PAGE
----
The climb to 12,000 feet was long and tedious — at least, from an outside perspective. Nearly 20 miles, 5,000 feet of elevation gain, on a gravel-strewn paved road winding through woods and then snow-covered tundra. On the surface, I felt a dull ache from my shoulders — delayed-onset muscle soreness from a tough weight-lifting session the previous day. My broken toe felt pinched in a hard-soled boot. The weather at that altitude was unsurprisingly cold and windy, yet I chose to come underprepared and thus remained uncomfortable.

Below the surface, though, I felt strong. My recent thyroid numbers have all come within normal range, perhaps for the first time in years. All of the mental weirdness I was experiencing last year ... the brain fog, memory lapses, disconnected thoughts and inexplicable depression ... all of those symptoms that had me worried about declining cognition ... early-onset old age ... have evaporated. Just like that. For now, I'm not beholden to the tyranny of my hormones. It feels really good. Also, I can breathe!

Deeper still, I felt content. If pedaling my bike was something I could do all day, every day, I'd probably remain happy. It's not something I want to try, because I value my relationships, my efforts to create, my medications and food and other things I wouldn't be able to afford if I just rode a bike all the time. And yet, this aimless forward motion is enough to create deep satisfaction. I discovered this young, perhaps too young, as I drifted away from my career path at age 24 to ride an overloaded touring bike across the country. But I don't regret this either. I'm still involved in journalism where it matters to me. Sure, I am not super successful. I don't mind. Accolades and awards and the respect of my peers are other things I could probably skip altogether.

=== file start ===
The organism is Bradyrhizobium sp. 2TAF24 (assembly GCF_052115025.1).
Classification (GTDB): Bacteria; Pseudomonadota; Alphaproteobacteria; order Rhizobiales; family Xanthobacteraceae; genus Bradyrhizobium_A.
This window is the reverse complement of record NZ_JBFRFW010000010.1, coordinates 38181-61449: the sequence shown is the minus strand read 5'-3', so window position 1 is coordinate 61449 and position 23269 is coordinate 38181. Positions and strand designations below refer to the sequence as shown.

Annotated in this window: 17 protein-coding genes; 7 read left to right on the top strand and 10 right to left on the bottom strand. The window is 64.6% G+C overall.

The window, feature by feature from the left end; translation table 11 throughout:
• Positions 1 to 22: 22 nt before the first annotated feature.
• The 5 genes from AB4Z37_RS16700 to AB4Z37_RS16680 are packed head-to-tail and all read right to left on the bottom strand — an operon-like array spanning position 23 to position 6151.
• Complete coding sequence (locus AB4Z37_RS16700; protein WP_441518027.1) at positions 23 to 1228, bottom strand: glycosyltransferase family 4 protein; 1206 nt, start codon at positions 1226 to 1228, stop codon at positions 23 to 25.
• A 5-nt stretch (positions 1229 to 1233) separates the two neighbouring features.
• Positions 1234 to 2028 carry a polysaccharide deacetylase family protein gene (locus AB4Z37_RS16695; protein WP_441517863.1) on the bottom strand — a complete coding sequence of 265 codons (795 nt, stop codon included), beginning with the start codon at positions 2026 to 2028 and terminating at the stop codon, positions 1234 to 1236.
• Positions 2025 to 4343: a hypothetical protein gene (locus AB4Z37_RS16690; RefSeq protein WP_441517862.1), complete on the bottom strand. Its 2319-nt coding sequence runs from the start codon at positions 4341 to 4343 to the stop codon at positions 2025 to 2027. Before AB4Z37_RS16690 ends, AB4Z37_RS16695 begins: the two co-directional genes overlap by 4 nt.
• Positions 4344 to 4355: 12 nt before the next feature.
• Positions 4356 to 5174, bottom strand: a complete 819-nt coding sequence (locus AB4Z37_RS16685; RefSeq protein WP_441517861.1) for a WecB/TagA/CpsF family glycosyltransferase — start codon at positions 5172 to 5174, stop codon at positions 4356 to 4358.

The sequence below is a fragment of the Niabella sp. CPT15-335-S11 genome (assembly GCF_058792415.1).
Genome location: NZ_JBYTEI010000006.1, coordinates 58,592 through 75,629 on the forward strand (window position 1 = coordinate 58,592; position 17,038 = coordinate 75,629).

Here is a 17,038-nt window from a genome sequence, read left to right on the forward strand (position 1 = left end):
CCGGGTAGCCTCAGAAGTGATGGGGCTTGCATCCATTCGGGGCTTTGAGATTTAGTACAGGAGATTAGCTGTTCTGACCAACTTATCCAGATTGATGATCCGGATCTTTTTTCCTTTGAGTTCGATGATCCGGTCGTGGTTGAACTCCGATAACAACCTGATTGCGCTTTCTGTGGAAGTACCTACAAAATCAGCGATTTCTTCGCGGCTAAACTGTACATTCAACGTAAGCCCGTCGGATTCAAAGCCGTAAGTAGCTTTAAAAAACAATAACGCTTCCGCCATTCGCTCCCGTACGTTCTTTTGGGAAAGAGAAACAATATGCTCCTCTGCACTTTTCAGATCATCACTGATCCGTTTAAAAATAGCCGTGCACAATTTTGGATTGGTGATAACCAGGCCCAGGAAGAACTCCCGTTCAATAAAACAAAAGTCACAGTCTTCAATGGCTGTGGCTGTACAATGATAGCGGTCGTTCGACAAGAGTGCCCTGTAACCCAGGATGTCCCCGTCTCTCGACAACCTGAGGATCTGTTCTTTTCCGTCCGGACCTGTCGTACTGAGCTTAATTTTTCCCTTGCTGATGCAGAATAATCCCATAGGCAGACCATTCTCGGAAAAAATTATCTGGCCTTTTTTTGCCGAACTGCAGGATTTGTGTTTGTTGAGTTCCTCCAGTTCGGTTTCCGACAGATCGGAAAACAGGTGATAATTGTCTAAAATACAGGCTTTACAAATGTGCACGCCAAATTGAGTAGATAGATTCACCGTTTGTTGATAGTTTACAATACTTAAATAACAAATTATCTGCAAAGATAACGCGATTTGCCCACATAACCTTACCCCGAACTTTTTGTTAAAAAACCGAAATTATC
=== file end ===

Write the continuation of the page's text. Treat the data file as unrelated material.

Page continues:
So what do I want? That Guardian article was a good prompt to consider what I most value in life: Meaning and truth. The first is why I keep moving forward, battling my nihilistic inclinations, even though I realize nothing will be resolved before my final breath. The second is even more cryptic, hidden behind flawed human perspectives and emotions. Yet it must exist. There must be a definitive answer to everything, even if hidden in layer upon layer of quantum mechanics, forever inaccessible. I suppose this is my discontent in life — that I'll never understand it.

Perhaps there's a life hack to this happiness curve, but I believe it lies closer to the early end of the spectrum. The awe, wonder, and magical possibility of children — these are perspectives we're all too prone to set aside in adulthood. There's good reason for this — such perspectives require a hefty dose of uncertainty, discomfort and fear. Once we've formulated a story that makes sense to us, it's too easy to become complacent. More gratifying than knowing something is the hunger to know it better.

I reached the end of the line for Trail Ridge Road — a big sign declaring the road was now closed to all users. Just around the curve and out of sight, I could hear heavy machinery working and figured the road was still buried in 12 feet of snow beyond that point. Not quite content to just head home, I descended all the way to Little Horseshoe Valley and tried my luck on the gravel climb, Old Fall River Road. Near 10,000 feet I hit the first snow drifts. Still not content to stop, I waded through the mush, gingerly placing my tender foot. A few steps found purchase, but more often I crashed through rotten snow into thigh-deep holes with water at the bottom. The bike bogged down to its hubs, and I had to lift it up and plop it down with every step. This was dumb. But what was around the next corner? Beautiful mountain views! Maybe the next switchback would be more sun-exposed, with more open dirt. Curiosity drove me forward.